Another island-ism we came across was the fickleness of business hours. For example, the business hours of the adorable coffee shop called The Salty Fox where we got our daily coffee and tea, were only from 7am-2pm so if we wanted a latte at 6am or a chai tea at 3pm, we were out of luck! We also learned that there was nowhere on the island to rent a DVD and the only place that sells DVDs closes at 9pm. Let me also mention that when we did go to purchase a DVD the next day there were only about 2 dozen options to pick from. We also discovered one night, that the restaurant across from our apartment called Cynthia’s where we had a lovely breakfast on the back patio was closing early one evening because they hadn’t gotten a single customer for dinner and although they had posted business hours, the bakery beneath our apartment never opened even though we saw a baker inside.
There isn’t much to do on the island after 9pm. Things begin winding down around 10pm and it’s pretty quiet by 11pm as we witnessed the night we decided to walk over to the new brewery that also happened to be just one block away from our apartment. I did notice however that when we were dilly dallying over a piece of pie at the Cheesecake Café & Bakery despite their business hours ending at 9pm and it being 9pm, they weren’t trying to get us to leave, but when we noticed the time we did shake a leg to let them get out of there.
On the final day of our trip we decided to catch the first ferry out. This meant rising before the sun. It was dark, quiet and very still. I’m so glad we did this because we got to watch the sunrise as we said good bye to the San Juan Islands and journeyed back to Anacortes.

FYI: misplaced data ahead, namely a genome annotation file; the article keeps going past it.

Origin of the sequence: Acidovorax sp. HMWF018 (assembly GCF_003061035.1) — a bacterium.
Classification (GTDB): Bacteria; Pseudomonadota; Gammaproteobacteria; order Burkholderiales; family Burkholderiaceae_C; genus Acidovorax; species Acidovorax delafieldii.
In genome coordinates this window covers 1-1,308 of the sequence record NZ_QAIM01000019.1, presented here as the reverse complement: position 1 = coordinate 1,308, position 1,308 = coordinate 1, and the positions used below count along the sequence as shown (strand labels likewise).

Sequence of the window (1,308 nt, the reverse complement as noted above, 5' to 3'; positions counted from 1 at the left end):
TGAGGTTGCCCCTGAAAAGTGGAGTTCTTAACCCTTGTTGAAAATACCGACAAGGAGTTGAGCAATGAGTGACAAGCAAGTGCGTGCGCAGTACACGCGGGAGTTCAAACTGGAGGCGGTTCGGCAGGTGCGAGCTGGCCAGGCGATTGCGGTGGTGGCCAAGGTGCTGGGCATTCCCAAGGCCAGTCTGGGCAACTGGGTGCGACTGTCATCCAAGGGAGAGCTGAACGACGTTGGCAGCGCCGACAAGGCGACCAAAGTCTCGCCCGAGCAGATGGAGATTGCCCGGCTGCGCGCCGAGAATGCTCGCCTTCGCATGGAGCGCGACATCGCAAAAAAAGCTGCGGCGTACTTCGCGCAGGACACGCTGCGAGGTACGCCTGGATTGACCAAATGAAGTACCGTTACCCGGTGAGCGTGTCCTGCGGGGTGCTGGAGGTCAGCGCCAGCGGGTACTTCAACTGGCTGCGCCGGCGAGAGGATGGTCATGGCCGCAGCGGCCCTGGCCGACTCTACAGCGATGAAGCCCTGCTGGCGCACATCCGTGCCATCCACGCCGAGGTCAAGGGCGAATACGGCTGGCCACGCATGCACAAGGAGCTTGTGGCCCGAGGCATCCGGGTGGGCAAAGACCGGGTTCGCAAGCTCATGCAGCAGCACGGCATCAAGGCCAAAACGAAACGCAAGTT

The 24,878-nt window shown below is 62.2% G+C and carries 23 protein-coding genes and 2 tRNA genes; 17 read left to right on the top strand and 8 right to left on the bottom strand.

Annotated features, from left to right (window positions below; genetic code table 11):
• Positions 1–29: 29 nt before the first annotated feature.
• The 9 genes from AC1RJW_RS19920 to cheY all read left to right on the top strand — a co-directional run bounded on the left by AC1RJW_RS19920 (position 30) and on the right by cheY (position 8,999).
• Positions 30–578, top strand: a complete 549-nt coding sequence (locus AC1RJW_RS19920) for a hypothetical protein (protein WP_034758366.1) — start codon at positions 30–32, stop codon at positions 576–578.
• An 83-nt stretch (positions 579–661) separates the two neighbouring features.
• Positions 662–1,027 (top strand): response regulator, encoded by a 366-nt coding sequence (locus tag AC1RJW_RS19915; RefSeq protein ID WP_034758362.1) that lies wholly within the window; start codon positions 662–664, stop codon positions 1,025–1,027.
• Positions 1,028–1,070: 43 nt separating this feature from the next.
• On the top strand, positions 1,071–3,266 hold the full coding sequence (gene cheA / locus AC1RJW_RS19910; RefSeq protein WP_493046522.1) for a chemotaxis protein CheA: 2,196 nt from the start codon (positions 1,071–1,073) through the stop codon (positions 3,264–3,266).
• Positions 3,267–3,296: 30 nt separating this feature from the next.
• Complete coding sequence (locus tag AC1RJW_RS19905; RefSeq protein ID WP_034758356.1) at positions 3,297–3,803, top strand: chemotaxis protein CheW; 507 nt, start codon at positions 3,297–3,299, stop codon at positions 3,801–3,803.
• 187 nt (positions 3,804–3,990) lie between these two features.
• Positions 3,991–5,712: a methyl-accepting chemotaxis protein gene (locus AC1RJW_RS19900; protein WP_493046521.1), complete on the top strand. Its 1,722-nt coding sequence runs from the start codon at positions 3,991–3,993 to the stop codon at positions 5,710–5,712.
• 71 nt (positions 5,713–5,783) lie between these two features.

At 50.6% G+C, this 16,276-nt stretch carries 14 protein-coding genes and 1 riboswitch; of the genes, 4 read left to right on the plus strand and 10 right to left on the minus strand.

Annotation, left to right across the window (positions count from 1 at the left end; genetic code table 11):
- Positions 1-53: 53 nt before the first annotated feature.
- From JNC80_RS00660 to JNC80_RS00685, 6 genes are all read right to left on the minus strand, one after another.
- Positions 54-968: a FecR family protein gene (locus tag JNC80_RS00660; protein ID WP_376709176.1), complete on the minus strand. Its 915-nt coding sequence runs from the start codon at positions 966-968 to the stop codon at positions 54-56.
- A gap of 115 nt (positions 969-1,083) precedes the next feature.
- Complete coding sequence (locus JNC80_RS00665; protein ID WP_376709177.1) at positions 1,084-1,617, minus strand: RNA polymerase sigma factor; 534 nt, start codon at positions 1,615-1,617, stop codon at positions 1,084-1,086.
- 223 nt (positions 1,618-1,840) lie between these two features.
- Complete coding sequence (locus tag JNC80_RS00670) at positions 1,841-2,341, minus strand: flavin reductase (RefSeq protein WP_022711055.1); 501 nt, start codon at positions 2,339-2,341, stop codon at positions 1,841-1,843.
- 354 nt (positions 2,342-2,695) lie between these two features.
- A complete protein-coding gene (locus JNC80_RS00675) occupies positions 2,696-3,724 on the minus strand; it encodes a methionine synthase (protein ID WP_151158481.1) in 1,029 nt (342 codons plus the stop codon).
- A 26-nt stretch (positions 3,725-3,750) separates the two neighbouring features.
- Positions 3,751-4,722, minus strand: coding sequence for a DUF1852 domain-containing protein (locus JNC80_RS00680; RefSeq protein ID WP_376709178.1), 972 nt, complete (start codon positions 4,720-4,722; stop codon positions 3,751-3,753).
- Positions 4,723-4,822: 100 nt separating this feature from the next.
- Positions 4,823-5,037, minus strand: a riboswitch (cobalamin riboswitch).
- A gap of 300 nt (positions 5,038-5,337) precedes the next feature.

Once we got to Anacortes, we grabbed coffees from a cute place called Calico’s Cupboard then rented a car and set off for Seattle where we casually stalked Dave Matthews. I had pretty credible intel on where we could find him. We started by driving by what my intel told us was his house several times. There was a van out front with hoses leading into the home and the door was wide open. Assuming he was in town and may have gone out for coffee to allow the crews to do whatever they were doing, we went by the two coffee shops my source reported he frequents. We even parked near the supermarket she shops in but didn’t go in. We didn’t find him. Luckily it was around 10am by this time and we didn’t see it fit to drive by his daughter’s school. Had it been closer to 8am I worry that we may have crossed the line by jumping into bushes in a schoolyard to catch a glimpse of him during drop off. After a quick stop by the Public market, we were back on the road to the airport to head home.